Facebook has said there was ‘no malicious activity’ behind a seven-hour blackout that cost the company an estimated $100million in lost revenue, which experts and insiders say was exacerbated by remote working policies.
The crisis came on a week of cascading disasters for Facebook, as a whistleblower testified before Congress slamming the company’s artificial intelligence content algorithms as harmful and divisive.
The company quietly updated a prior blog post on Tuesday to say that there was no malicious intent behind the historic outage, meaning that an employee error is most likely to blame.
It is believed that a faulty update to Facebook’s Border Gateway Protocol (BGP), which routes traffic between large private networks and the public Internet, left apps and browsers unable to locate the company’s services.
The global outage – which hit Facebook, Instagram, WhatsApp and Messenger on Monday – was caused when the faulty configuration disconnected its servers from the internet, meaning engineers had to travel to its Santa Clara data center to fix the glitch in-person.
But the repair was delayed, according a purported insider, because of ‘lower staffing in data centers due to pandemic measures’, along with outages in physical access card systems and internal messaging services.
Kieron Harding, an IT Infrastructure Engineer at GRC International Group, told DailyMail.com: ‘The nature of the problem meant Facebook would have needed network engineers to physically access their BGP routers – and due to the pandemic, some of the data centers quite possibly don’t have an engineer based on site, or someone who could have immediately started to work on the problem.’
‘One of the reasons why the outage lasted for as long as it did was because the misconfiguration of the BGP also affected Facebook’s physical door access systems – which shut down; meaning engineers couldn’t get into the buildings, or secure rooms, to start fixing the issues straightaway,’ said Harding.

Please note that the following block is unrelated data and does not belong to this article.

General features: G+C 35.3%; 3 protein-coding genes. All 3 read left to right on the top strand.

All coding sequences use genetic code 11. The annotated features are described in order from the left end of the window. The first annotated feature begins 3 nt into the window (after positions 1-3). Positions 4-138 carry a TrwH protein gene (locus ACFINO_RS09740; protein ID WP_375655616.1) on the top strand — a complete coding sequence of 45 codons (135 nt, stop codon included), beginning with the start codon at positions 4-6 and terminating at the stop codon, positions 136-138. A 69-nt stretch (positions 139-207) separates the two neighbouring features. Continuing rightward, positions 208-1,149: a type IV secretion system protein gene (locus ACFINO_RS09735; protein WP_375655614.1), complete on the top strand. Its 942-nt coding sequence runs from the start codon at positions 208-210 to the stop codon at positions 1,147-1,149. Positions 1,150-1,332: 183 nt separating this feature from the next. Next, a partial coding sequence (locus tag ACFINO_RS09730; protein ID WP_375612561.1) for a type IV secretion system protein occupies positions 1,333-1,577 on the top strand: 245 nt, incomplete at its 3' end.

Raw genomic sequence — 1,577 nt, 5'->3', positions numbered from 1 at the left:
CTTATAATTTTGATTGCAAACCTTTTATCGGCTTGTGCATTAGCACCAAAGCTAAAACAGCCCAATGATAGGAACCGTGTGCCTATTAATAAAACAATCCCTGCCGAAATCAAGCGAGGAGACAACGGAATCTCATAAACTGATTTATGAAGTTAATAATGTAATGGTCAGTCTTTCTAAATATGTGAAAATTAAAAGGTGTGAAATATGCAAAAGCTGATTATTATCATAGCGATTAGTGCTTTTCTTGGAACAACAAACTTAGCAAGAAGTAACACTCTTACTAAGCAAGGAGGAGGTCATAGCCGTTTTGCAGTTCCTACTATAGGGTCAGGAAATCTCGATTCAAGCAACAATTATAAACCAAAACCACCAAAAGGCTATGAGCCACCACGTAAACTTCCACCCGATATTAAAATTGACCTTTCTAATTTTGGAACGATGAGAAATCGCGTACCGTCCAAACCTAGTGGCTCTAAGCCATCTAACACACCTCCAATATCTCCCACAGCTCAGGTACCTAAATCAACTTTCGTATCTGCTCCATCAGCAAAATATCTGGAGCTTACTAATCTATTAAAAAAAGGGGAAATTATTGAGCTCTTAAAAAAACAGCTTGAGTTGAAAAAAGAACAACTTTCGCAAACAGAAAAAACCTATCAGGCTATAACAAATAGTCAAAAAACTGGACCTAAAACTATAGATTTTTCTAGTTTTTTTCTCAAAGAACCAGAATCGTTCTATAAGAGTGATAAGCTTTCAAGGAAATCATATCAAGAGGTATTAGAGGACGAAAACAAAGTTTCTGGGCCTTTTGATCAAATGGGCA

Ramesh Srinivasan, a professor at UCLA’s Department of Information Studies and expert on the relationship between technology and society, told DailyMail.com that both Facebook’s outage and the damaging whistleblower revelations only served to underline the need for heightened government regulations.
‘Just as Facebook is opaque about its internal practices, it’s also pretty opaque when it comes to how its underlying server architecture works,’ said Srinivasan.
He said that companies like Facebook ‘extract our attention, our outage, our negative sentiments into trillion dollar valuations,’ calling it ‘a mechanism of tearing us apart at the seams.’
‘Look at how incredibly dependent we are as a country, as a world…on Facebook, and more largely on corporate, private, self-serving technology,’ he added. ‘Look at the blind dependence we have given, and the unjustified faith we have put in, some of the wealthiest companies in the history of the world.’
Facebook CEO Mark Zuckerberg is seen above in July. Facebook has said there was ‘no malicious activity’ behind a seven-hour blackout that cost the company an estimated $100million in lost revenue
Facebook operates dozens of offices and data centers around the US. Monday’s outage reportedly knocked out physical access to the company’s facilities when key card systems went offline